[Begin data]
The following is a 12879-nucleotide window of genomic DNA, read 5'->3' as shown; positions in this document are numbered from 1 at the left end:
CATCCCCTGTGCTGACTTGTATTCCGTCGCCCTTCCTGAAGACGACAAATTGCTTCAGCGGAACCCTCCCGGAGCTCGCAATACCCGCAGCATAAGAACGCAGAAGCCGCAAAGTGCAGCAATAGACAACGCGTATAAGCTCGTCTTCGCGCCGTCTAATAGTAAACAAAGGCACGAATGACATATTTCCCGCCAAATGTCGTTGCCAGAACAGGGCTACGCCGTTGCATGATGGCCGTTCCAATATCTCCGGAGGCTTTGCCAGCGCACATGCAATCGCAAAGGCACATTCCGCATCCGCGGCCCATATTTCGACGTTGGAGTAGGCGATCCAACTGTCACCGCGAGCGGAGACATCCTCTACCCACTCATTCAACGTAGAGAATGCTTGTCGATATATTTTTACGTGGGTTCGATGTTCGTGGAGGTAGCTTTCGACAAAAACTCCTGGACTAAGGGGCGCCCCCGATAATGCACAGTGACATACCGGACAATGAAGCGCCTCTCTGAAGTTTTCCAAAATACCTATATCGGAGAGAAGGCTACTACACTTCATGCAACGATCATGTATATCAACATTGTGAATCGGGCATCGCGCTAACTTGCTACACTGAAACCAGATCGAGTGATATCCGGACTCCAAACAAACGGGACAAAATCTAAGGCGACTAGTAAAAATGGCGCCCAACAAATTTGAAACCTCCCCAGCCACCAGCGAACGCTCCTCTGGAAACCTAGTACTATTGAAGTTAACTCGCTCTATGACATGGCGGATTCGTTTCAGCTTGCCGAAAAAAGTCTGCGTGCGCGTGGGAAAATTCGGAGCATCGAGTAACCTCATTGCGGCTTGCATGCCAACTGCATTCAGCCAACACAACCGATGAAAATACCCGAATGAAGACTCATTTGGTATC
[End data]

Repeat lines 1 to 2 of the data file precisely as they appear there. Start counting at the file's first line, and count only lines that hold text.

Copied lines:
The following is a 12879-nucleotide window of genomic DNA, read 5'->3' as shown; positions in this document are numbered from 1 at the left end:
CATCCCCTGTGCTGACTTGTATTCCGTCGCCCTTCCTGAAGACGACAAATTGCTTCAGCGGAACCCTCCCGGAGCTCGCAATACCCGCAGCATAAGAACGCAGAAGCCGCAAAGTGCAGCAATAGACAACGCGTATAAGCTCGTCTTCGCGCCGTCTAATAGTAAACAAAGGCACGAATGACATATTTCCCGCCAAATGTCGTTGCCAGAACAGGGCTACGCCGTTGCATGATGGCCGTTCCAATATCTCCGGAGGCTTTGCCAGCGCACATGCAATCGCAAAGGCACATTCCGCATCCGCGGCCCATATTTCGACGTTGGAGTAGGCGATCCAACTGTCACCGCGAGCGGAGACATCCTCTACCCACTCATTCAACGTAGAGAATGCTTGTCGATATATTTTTACGTGGGTTCGATGTTCGTGGAGGTAGCTTTCGACAAAAACTCCTGGACTAAGGGGCGCCCCCGATAATGCACAGTGACATACCGGACAATGAAGCGCCTCTCTGAAGTTTTCCAAAATACCTATATCGGAGAGAAGGCTACTACACTTCATGCAACGATCATGTATATCAACATTGTGAATCGGGCATCGCGCTAACTTGCTACACTGAAACCAGATCGAGTGATATCCGGACTCCAAACAAACGGGACAAAATCTAAGGCGACTAGTAAAAATGGCGCCCAACAAATTTGAAACCTCCCCAGCCACCAGCGAACGCTCCTCTGGAAACCTAGTACTATTGAAGTTAACTCGCTCTATGACATGGCGGATTCGTTTCAGCTTGCCGAAAAAAGTCTGCGTGCGCGTGGGAAAATTCGGAGCATCGAGTAACCTCATTGCGGCTTGCATGCCAACTGCATTCAGCCAACACAACCGATGAAAATACCCGAATGAAGACTCATTTGGTATC